Maths changes 'may put students off', warns report
Changes to GCSE and A-level maths may put students off the subject, warns a report.
The changes may undermine the government's goal that most students study maths to the age of 18, says a Nuffield Foundation report.
They include a more rigorous GCSE, end-of-course exams for GCSEs and A-levels and separating AS-levels from A-levels.
The government said the plans "remove the endless treadmill of testing" and let young people study maths in depth.
The report cites earlier research showing the UK has lower rates of students studying maths after 16 than three-quarters of comparable developed nations.'Less flexible'
Just under a quarter of students in Scotland take maths after 16 - but in England, Wales and Northern Ireland, the figures are 13%, 11% and 15%.
The report says government changes, aimed at improving the position, may backfire.
It argues the "modular" structure of A-levels and the fact AS-levels count towards the full A2 qualification have helped increase the numbers of students taking maths as they can "build qualifications and their own confidence module by module".
Under the government's exam changes, modular exams will be replaced by exams at the end of the course.
"There is a danger that a move to a less flexible model may result in a decrease in student numbers," warn the authors.
"For example, students who are not confident about committing to A-level mathematics or further mathematics from the start may choose not to embark on the qualifications."
They warn of a "bottleneck" in the supply of students with the grades and aptitude for A-level maths, as students with top maths GCSE grades are already choosing the subject for A-level - but those with a B at GCSE maths are unlikely to do well at A-level, so they are put off choosing it.
The report warns that from next year a tougher new GCSE maths course may make achieving top grades harder, with a knock-on effect on the numbers taking A-level maths.
The report welcomes the government's planned "core maths" qualification as an alternative to AS and A-level maths for those with at last a C at GCSE.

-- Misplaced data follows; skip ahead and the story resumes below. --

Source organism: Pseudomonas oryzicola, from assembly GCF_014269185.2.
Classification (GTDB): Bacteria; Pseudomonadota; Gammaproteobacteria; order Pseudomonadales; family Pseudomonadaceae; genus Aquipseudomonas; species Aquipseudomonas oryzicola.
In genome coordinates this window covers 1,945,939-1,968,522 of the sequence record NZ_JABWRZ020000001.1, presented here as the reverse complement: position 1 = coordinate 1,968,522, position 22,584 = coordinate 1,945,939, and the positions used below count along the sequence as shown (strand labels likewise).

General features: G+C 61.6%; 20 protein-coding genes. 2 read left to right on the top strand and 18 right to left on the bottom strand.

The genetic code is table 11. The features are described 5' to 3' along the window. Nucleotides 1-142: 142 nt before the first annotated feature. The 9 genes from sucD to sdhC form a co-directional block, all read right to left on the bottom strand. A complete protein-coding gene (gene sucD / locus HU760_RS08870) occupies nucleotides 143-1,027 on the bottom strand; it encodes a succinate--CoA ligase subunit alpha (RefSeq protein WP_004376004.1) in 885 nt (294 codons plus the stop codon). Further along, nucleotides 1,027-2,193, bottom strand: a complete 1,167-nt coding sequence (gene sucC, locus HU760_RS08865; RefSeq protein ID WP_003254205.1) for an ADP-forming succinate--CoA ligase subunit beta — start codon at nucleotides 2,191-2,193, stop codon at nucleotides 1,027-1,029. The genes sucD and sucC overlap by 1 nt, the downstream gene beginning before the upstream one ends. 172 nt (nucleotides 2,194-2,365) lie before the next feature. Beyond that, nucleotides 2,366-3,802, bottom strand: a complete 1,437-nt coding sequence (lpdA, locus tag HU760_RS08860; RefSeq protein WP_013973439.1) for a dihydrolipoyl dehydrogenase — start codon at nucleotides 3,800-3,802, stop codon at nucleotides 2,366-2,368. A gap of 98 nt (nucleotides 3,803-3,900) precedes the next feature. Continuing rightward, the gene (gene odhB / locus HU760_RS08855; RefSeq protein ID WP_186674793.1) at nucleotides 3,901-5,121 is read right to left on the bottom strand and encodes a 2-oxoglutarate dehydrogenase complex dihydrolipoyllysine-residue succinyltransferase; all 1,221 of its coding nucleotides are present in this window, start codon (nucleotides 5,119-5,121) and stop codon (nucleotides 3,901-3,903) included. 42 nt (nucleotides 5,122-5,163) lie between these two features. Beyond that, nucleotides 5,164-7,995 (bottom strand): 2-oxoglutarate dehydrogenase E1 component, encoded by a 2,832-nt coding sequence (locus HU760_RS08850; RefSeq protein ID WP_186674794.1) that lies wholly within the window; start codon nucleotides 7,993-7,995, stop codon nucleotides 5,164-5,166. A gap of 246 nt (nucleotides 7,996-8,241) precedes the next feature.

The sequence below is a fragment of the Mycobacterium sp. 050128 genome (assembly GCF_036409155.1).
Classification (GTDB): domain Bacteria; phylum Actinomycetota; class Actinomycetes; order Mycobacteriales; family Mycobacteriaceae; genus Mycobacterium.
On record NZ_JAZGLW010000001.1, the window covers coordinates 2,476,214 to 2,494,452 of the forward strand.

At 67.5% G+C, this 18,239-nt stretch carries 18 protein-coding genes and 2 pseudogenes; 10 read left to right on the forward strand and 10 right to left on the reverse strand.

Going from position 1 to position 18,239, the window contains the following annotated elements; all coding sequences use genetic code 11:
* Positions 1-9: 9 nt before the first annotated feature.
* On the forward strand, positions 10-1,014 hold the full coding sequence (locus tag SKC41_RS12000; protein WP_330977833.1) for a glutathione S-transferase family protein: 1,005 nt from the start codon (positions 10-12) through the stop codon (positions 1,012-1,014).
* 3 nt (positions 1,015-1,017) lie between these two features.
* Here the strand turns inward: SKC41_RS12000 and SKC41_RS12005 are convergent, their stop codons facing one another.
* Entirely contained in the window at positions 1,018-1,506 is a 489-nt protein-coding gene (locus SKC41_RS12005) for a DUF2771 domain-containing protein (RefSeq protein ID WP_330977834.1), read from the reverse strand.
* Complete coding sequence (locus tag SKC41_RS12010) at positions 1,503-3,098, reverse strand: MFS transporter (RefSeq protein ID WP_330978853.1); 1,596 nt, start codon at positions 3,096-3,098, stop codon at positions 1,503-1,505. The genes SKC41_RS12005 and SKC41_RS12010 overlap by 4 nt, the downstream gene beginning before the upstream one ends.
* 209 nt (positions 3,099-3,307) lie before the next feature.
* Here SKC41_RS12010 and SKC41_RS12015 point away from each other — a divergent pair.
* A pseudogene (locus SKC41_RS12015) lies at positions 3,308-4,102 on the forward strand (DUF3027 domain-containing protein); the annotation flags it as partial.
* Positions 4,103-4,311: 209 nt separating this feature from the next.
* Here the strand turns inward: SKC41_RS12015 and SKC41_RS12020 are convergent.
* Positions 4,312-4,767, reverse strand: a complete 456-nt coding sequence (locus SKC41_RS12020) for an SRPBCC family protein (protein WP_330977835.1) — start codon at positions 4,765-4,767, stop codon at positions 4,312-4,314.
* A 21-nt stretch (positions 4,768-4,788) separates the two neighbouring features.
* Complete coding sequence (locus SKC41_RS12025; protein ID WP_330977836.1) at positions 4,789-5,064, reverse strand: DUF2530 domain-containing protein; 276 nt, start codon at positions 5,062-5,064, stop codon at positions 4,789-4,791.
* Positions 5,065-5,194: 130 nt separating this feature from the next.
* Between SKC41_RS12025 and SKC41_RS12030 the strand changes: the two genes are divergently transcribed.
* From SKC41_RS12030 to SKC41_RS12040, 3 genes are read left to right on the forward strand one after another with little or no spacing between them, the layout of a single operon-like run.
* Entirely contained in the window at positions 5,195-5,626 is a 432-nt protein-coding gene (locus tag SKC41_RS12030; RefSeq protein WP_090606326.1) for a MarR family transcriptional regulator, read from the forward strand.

However, it says the qualification will need backing from universities and employers to succeed.
It says the strongest incentive for students to continue with maths is that they need it for higher education and employment and wants universities to be "much more explicit" about their mathematical requirements.
Report author Josh Hillman said: "There is overwhelming evidence that large swathes of students do not have the necessary quantitative skills for higher education and employment.'Alternative qualification'
"But that won't change until the higher education sector as a whole backs the range of post-16 maths qualifications and moves towards making them a requirement for undergraduate admissions. Whether universities will value the new core maths qualification if it is not an AS-level remains to be seen."
A Department for Education representative responded: "We are pleased the Nuffield Foundation has welcomed the new 'core maths' qualification and recognised the importance of offering young people an alternative to AS and A-levels.
"Core maths will give more than 200,000 students another option to keep studying maths, using it to solve real life problems and learn the skills that will lead to the highest earnings and the best protection against unemployment.
"By making maths GCSEs and A-levels more demanding and removing the endless treadmill of testing, we are ensuring young people can study the subject in more depth, gain greater understanding and be confident that they are learning the skills required by employers and universities alike."